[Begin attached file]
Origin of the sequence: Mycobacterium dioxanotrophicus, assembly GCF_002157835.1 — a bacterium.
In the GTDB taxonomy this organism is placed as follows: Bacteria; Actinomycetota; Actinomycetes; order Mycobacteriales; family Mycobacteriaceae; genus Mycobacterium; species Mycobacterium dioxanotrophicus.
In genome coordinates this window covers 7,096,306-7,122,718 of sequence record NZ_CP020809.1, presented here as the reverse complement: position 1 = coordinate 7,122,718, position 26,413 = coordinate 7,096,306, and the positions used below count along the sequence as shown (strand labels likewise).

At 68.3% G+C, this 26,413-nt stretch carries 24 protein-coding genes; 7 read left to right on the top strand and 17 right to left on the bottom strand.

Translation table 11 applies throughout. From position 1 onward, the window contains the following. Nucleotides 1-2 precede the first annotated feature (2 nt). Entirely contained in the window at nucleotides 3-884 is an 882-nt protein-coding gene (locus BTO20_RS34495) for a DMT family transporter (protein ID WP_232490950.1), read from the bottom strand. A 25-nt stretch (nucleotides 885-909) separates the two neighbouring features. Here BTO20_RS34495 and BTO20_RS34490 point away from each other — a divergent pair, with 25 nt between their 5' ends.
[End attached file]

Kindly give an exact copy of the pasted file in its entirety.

Origin of the sequence: Mycobacterium dioxanotrophicus, assembly GCF_002157835.1 — a bacterium.
In the GTDB taxonomy this organism is placed as follows: Bacteria; Actinomycetota; Actinomycetes; order Mycobacteriales; family Mycobacteriaceae; genus Mycobacterium; species Mycobacterium dioxanotrophicus.
In genome coordinates this window covers 7,096,306-7,122,718 of sequence record NZ_CP020809.1, presented here as the reverse complement: position 1 = coordinate 7,122,718, position 26,413 = coordinate 7,096,306, and the positions used below count along the sequence as shown (strand labels likewise).

At 68.3% G+C, this 26,413-nt stretch carries 24 protein-coding genes; 7 read left to right on the top strand and 17 right to left on the bottom strand.

Translation table 11 applies throughout. From position 1 onward, the window contains the following. Nucleotides 1-2 precede the first annotated feature (2 nt). Entirely contained in the window at nucleotides 3-884 is an 882-nt protein-coding gene (locus BTO20_RS34495) for a DMT family transporter (protein ID WP_232490950.1), read from the bottom strand. A 25-nt stretch (nucleotides 885-909) separates the two neighbouring features. Here BTO20_RS34495 and BTO20_RS34490 point away from each other — a divergent pair, with 25 nt between their 5' ends.